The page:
And it gets even more interesting: You're not bound to the current view to push a new view onto the stack. At any place where you can access the stack (so pretty much anywhere in the view hierarchy), you can use the exposed stack APIs. A parent view receiving data could push a view onto the stack even though it's not the top-most view.

So how exactly does all of this work? How can we push views from anywhere, without rendering explicit NavigationLinks declaring state and destinations?

Everything in Stapel revolves around the stack, a virtual representation of the view layers of your application. The first element could be the initial screen rendering a list. Once you tap on a list item to view the details of a specific item, we'll push a detail view onto the stack, another item in the dictionary.

Wait, a dictionary? Wouldn't we rather render an array of views in the order they've been added? Yes and no. Pushing views isn't everything Stapel manages. Somehow, those views have to be rendered still, just pushing onto a virtual data structure doesn't make it work.

This is where we introduce the concept of pushers. Remember the layers we talked about earlier? In most cases, your app will have one layer for every view that can be pushed. You could also think of it as a "push opportunity". Wherever we declare this layer, we can push another view. If we haven't declared a layer in the current view and perform a push anyway, we'll push it onto the previously declared layer, wherever that is. This can result in replacing the current view instead of pushing as we'd expect.

Let's get back to the layers, though. When using Stapel, you declare those layers by rendering a pusher.

struct ContentView: View {
    var body: some View {
        WithPusher {
            Text("This view can now be pushed onto")
        }
    }
}

With no further configuration necessary, WithPusher renders a pusher view and your content as a VStack. The pusher view registers itself with the stack, which now knows about the layered structure of our views.

Whenever you push onto the stack, we'll search the stack for the pusher which is currently active, usually, this is the pusher registered in the current view, and assign it the view to be rendered. This assignment is reflected in the view hierarchy as well, remember that we have to render something to push the view.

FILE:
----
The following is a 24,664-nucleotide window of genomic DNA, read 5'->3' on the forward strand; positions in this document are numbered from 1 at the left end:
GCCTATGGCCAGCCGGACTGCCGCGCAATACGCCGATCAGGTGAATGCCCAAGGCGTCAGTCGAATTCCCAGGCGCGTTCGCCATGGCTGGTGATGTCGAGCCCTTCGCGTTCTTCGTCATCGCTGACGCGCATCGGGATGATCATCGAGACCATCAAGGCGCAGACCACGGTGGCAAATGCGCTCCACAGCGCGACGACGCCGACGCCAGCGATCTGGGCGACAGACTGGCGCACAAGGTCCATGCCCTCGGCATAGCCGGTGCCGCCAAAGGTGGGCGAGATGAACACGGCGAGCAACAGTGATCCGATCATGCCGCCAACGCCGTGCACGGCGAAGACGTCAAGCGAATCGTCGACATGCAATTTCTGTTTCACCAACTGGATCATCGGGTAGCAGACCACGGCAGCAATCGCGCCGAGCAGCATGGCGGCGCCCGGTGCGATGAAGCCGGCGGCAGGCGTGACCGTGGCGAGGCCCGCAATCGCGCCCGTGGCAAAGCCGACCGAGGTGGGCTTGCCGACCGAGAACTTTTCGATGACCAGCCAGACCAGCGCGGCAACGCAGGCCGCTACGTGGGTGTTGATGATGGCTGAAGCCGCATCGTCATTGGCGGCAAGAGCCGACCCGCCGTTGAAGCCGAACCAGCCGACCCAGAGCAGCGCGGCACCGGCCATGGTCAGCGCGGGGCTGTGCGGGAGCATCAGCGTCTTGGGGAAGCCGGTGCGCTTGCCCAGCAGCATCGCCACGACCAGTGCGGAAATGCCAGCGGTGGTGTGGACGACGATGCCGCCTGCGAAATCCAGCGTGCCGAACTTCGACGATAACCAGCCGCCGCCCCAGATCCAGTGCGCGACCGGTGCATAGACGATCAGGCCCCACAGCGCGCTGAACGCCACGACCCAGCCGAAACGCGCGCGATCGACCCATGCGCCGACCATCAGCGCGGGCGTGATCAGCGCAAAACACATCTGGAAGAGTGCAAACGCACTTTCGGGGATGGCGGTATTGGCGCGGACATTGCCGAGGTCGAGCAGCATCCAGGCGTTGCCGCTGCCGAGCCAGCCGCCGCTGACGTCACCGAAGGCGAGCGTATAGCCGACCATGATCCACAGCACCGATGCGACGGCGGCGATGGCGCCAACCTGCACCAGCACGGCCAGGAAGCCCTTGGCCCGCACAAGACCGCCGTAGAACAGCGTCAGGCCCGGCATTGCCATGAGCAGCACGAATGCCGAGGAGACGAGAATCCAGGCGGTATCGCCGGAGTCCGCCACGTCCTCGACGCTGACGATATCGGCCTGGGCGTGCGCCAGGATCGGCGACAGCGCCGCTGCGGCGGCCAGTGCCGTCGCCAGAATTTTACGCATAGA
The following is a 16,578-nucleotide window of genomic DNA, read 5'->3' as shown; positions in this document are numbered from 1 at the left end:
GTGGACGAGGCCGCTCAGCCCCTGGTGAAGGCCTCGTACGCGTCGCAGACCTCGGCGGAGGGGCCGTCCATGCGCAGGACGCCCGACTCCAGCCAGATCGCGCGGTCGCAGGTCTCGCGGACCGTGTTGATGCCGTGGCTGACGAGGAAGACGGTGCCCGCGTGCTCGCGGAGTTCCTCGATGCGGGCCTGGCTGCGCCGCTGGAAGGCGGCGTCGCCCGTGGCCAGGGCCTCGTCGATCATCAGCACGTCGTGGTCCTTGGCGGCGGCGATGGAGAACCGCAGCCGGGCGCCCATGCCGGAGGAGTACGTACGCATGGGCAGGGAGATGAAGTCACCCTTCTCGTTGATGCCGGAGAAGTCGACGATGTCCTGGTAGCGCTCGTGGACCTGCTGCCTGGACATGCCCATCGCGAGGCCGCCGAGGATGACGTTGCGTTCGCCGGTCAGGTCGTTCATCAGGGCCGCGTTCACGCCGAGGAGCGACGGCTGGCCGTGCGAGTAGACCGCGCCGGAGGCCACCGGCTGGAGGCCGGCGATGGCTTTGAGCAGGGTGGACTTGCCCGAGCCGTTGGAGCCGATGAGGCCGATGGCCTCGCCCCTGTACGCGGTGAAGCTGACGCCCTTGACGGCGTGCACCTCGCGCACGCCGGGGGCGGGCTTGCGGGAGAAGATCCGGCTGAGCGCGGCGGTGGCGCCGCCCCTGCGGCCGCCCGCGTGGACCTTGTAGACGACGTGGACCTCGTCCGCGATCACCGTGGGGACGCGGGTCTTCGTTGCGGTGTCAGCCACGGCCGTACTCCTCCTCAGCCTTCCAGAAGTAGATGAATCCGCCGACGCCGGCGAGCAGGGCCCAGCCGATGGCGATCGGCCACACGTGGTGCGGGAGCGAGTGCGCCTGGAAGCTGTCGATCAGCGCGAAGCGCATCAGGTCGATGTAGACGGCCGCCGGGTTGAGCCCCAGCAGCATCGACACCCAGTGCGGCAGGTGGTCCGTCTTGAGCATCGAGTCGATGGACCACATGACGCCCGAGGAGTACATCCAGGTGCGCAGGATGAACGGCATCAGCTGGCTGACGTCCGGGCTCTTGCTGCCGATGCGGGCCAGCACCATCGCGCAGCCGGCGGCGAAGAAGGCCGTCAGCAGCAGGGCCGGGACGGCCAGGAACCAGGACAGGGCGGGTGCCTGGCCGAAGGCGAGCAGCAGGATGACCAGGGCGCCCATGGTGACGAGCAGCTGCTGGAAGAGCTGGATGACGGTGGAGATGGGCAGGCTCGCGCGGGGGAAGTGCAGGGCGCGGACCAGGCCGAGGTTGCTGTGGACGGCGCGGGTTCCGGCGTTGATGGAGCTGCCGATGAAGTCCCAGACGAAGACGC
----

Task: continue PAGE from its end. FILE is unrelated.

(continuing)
As we learned earlier, this is a NavigationLink. With your pushed view set as the destination and a managed isActive binding set to true, SwiftUI takes care of pushing the view as you'd expect. I never wanted to build any custom logic around animations and transitions for the push process, so I figured that making use of the built-in navigation would be a perfect fit here.

And this integration also helps us to know when the user navigates back: isActive will then be updated to false, which we'll notice and clean up the stack to match the rendered views.

Note that this only works because SwiftUI handles pushing and popping of views in a stacked fashion. We also depend on isActive switching to false once the view is popped, otherwise, we'd have no way of knowing what's happening.

Concluding this section, we learned that Stapel manages an internal dictionary of registered pushers with their assigned views (or empty slots to be filled), as well as rendering NavigationLinks once a view is pushed.

Internally we perform a couple of additional steps, but the outcome stays the same. To set up Stapel, we require users to add the following to their view hierarchy.

struct ContentView: View {
    @StateObject var stack = Stack()
    var body: some View {
        WithStapel {
            Text("Root view")
        }
        .environmentObject(stack)
    }
}

This lightweight wrapper will create a NavigationView in stack mode, this is just a safeguard so we don't forget to set this, as the whole system depends on it.

We ask users to manage the stack themselves, though, as they might want to use it at top-level or pass it somewhere else to perform programmatic navigation.


This was the first part of diving into the internals of Stapel, my recently-published stack navigation library for SwiftUI.

Bruno Scheufler

Software Engineering, Management